Historically, the diagnosis of appendicitis has been made based on clinical findings. Diagnostic imaging has been used primarily to evaluate patients who have an atypical clinical presentation. Over the past several years, improvements in imaging technology have contributed to an increase in diagnostic accuracy in these patients.

Ultrasound has been suggested and used as the primary diagnostic imaging modality to evaluate for appendicitis. However, sonography is known to be highly operator dependent; large patient habitus and atypical appendiceal location are additional factors that may reduce the reliability of a negative sonographic examination for appendicitis.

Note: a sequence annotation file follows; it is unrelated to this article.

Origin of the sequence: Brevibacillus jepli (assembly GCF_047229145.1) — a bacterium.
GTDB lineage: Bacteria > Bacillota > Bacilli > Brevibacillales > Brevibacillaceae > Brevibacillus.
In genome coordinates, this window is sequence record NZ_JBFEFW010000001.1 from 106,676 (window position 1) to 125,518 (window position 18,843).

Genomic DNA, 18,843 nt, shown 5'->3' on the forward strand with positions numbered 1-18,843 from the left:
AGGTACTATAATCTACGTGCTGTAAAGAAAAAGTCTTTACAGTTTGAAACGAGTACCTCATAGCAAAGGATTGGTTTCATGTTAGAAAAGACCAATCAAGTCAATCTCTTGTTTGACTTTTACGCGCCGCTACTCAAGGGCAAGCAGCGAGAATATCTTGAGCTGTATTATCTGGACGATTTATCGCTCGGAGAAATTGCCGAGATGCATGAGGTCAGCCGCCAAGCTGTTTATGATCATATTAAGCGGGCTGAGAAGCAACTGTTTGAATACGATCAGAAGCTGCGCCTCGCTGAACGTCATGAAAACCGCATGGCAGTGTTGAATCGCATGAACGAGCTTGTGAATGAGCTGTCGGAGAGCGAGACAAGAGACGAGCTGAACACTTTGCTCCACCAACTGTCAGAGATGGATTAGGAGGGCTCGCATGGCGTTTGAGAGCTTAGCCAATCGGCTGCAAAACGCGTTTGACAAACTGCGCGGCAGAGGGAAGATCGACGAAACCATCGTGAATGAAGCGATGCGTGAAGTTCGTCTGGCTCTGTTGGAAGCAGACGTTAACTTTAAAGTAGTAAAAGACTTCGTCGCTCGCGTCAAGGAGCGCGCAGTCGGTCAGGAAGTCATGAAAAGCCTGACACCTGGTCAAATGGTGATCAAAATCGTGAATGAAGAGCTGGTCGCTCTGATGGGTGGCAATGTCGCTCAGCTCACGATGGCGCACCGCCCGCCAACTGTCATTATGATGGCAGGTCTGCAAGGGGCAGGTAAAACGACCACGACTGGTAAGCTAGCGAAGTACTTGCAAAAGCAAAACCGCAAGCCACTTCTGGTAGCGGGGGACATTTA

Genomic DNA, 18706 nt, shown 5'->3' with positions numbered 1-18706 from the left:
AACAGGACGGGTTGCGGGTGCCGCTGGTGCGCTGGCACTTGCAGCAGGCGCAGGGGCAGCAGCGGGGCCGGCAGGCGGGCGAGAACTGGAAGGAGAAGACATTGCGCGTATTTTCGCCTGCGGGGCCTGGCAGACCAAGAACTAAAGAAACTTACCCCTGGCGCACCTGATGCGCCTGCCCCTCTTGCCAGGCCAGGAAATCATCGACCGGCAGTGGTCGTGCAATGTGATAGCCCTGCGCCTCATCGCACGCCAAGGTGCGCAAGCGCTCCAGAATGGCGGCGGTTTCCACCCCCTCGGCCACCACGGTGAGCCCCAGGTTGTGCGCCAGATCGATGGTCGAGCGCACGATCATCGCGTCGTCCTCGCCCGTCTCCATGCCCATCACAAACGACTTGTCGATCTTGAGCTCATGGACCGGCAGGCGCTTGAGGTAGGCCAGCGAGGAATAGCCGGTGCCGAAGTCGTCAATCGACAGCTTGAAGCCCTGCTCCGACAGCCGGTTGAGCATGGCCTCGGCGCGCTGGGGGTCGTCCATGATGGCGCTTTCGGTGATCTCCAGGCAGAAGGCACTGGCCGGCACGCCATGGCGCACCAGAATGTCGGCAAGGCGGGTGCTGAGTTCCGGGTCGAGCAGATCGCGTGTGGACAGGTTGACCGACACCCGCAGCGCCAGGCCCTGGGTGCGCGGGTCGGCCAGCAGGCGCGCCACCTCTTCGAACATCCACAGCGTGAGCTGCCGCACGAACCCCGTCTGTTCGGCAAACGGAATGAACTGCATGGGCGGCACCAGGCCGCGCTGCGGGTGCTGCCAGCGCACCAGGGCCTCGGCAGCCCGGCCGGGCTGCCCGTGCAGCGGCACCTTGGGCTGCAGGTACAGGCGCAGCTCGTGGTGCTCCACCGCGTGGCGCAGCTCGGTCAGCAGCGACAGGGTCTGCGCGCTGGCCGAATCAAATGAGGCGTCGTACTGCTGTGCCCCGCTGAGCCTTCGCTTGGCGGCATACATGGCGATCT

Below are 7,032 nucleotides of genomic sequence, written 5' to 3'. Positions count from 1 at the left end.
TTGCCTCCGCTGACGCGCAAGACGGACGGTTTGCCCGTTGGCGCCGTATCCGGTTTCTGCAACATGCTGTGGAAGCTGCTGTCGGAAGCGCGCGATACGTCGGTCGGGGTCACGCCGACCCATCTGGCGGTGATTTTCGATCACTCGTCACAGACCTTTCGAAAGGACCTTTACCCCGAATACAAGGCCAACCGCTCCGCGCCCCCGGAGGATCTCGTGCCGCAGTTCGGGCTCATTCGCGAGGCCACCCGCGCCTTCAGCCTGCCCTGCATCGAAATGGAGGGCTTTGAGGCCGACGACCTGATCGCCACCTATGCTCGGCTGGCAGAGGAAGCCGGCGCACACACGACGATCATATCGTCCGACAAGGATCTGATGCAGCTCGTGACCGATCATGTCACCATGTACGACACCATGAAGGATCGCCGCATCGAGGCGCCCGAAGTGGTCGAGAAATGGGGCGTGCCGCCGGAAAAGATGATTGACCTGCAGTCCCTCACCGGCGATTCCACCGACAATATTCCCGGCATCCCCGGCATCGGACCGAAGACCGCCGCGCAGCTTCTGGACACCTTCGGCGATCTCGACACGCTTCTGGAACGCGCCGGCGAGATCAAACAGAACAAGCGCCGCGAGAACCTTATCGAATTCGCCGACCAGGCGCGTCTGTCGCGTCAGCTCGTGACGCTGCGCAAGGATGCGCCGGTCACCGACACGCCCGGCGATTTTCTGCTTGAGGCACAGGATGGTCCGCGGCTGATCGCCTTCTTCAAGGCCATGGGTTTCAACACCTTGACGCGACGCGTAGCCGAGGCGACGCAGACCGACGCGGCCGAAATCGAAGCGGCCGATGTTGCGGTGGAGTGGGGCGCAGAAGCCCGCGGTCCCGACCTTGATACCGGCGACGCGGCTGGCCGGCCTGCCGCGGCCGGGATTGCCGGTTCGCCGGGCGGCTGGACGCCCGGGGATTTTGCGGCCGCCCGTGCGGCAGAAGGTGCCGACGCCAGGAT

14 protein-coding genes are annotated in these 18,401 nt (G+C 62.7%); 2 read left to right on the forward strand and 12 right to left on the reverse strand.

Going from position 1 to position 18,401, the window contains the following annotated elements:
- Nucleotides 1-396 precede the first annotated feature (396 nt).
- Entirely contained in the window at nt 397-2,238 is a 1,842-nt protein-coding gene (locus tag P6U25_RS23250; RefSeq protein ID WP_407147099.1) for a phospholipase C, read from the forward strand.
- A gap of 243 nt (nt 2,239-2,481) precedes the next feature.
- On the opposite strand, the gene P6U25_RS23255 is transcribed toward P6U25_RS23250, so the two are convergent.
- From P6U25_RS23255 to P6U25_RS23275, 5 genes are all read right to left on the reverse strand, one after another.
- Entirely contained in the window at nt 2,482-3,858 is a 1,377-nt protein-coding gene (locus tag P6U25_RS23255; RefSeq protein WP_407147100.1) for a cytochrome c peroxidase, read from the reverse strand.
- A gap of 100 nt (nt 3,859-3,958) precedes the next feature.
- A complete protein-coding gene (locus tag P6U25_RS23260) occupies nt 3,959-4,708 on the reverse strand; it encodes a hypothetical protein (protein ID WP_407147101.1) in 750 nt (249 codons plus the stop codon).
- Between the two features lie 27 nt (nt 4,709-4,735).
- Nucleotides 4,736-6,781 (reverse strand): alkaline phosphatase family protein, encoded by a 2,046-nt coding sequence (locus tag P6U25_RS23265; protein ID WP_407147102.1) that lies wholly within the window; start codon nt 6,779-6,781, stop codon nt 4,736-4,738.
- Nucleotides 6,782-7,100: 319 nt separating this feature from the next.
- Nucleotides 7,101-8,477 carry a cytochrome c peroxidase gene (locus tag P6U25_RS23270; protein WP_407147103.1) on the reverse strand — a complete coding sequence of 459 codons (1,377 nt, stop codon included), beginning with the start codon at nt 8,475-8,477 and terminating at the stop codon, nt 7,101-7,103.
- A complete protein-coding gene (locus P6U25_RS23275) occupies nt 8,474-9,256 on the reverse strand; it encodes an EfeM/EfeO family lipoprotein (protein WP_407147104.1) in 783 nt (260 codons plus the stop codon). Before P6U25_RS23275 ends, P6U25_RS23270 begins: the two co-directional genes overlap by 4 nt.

CT is more accurate than ultrasound in the diagnosis of acute appendicitis. When dedicated CT examination of the appendix is performed to evaluate all patients with clinically suspected appendicitis, the diagnostic accuracy is 98%.

Early and accurate diagnosis of appendicitis can decrease patient morbidity and hospital costs by reducing the delay in diagnosis of appendicitis and its associated complications, as well as by avoiding inpatient observation prior to surgery in patients who present with atypical symptoms. Furthermore, both CT and ultrasound may rapidly provide alternative diagnoses which can be treated on an outpatient basis.


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